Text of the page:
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DP-100 Exam - Designing and Implementing a Data Science Solution on Azure


Microsoft Microsoft Certified: Azure Data Scientist Associate Certification Practice Test Questions and Answers, Microsoft Microsoft Certified: Azure Data Scientist Associate Certification Exam Dumps

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Deploy Webservice

1. Azure ML Webservice - Prepare the experiment for webservice

Hello and welcome. Thus far, we have created many models using various types of algorithms. But what good are they if we can't use them? Almost all the tutorials teach you how to develop the model, but very few tell you how to use it by deploying it. There are other challenges as well. What if the model language is not supported or is difficult to deploy in the current architecture? Many times, environment setup can be tedious, and you may require various installations and configurations. You may even encounter many such challenges during the model's deployment using various other packages. However, Azure makes it very simple, so let's go to the Azure ML studio and see how we can deploy one of our models as a web service.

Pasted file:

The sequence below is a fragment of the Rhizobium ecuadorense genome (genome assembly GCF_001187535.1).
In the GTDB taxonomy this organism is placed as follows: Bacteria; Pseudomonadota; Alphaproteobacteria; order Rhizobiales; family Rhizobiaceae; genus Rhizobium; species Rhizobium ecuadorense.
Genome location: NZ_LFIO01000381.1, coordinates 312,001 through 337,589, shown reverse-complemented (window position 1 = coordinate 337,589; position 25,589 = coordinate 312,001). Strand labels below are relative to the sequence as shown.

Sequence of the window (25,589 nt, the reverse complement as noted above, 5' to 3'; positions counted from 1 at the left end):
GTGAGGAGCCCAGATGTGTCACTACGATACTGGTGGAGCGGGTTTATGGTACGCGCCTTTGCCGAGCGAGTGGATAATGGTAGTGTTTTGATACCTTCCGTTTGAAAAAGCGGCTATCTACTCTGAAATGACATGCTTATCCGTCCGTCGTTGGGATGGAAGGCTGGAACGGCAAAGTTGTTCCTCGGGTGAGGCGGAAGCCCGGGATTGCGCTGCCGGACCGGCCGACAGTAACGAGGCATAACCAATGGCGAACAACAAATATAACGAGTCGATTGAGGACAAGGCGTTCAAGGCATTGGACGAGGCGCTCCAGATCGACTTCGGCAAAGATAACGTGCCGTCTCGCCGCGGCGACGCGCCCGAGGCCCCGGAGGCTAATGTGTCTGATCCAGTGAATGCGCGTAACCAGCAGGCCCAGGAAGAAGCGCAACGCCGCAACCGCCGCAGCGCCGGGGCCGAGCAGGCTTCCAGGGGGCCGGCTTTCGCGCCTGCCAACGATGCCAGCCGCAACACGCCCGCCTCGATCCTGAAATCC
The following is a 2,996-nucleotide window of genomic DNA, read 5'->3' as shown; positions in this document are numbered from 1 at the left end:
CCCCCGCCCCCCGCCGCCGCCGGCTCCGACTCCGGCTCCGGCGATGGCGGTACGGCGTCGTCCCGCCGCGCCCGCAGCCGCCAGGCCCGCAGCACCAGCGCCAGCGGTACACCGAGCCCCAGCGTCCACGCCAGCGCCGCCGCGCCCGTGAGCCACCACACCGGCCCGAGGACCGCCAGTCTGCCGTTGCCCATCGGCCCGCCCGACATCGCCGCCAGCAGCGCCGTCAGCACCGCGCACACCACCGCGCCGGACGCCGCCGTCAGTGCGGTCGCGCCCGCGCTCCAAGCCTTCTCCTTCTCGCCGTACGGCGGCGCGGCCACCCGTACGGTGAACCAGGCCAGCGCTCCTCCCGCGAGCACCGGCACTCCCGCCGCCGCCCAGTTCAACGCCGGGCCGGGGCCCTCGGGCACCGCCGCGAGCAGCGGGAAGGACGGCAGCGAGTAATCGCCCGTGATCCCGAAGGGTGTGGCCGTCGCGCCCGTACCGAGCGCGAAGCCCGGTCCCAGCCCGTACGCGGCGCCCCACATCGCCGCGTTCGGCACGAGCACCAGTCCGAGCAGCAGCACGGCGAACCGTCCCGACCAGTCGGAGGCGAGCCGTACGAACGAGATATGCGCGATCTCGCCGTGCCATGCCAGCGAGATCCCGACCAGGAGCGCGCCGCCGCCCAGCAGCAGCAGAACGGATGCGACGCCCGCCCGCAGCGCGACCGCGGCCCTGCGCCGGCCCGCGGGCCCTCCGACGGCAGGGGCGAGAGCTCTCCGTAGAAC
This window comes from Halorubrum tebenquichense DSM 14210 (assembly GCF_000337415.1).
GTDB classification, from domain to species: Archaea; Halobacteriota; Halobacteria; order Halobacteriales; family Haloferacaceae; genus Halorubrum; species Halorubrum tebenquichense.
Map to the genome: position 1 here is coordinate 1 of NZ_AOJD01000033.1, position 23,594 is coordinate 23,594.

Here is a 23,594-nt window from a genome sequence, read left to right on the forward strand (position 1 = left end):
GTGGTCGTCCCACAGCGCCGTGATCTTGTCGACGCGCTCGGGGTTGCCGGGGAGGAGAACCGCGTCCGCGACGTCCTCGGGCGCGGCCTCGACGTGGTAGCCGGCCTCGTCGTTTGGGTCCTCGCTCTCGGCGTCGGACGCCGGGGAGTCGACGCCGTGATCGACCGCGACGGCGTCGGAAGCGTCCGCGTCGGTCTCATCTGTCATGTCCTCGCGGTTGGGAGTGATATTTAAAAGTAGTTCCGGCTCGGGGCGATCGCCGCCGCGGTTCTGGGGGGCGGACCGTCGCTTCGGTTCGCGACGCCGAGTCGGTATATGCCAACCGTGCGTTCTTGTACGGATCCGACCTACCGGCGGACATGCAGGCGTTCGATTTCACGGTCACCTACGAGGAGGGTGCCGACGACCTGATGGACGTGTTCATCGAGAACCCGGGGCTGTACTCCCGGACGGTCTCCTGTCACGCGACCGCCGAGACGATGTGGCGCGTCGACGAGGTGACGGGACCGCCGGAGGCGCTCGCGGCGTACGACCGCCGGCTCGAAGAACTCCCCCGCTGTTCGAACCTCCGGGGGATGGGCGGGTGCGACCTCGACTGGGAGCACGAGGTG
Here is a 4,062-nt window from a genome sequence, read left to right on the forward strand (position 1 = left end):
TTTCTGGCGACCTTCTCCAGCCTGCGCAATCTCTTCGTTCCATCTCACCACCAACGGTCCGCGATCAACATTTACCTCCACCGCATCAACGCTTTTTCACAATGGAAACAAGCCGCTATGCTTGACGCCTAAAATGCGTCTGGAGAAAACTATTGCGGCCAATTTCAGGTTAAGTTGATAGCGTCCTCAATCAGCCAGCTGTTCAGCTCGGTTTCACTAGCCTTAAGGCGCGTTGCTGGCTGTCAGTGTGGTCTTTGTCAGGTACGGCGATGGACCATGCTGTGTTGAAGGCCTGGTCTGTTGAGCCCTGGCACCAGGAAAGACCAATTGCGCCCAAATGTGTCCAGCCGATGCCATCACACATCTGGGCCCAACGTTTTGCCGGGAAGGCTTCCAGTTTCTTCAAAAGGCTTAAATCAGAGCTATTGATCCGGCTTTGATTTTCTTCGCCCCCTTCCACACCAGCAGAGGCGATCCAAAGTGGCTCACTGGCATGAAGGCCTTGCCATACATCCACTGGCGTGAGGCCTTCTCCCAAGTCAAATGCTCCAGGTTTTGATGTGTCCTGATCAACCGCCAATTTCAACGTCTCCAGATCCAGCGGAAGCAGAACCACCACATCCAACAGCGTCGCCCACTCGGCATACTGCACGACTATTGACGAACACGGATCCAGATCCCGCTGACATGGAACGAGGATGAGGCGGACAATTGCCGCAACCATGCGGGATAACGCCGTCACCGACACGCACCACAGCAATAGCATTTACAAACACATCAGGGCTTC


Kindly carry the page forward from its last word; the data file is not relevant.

It's going to be pretty easy, and again, without writing a single line of code. Well, I have this experiment that predicts income based on the census. We created this model and successfully tested it with very high accuracy. In this experiment, I have first cleared the missing data by removing those rules, edited the metadata, and made some of the columns categorical as required. Then we also split the data set for training and testing, which is a 70/30 ratio. The algorithm we used is a two-class boosted decision tree. I have already run the experiment, so let's visualise the results. All right, all looks good, and we have very good accuracy as well as an excellent AUC. Let me close this. And the next step is to set up the experiment as a web service. Let's do that in the next lecture. Thank you so much, and see you soon.

2. Deploy Machine Learning Model As a Web Service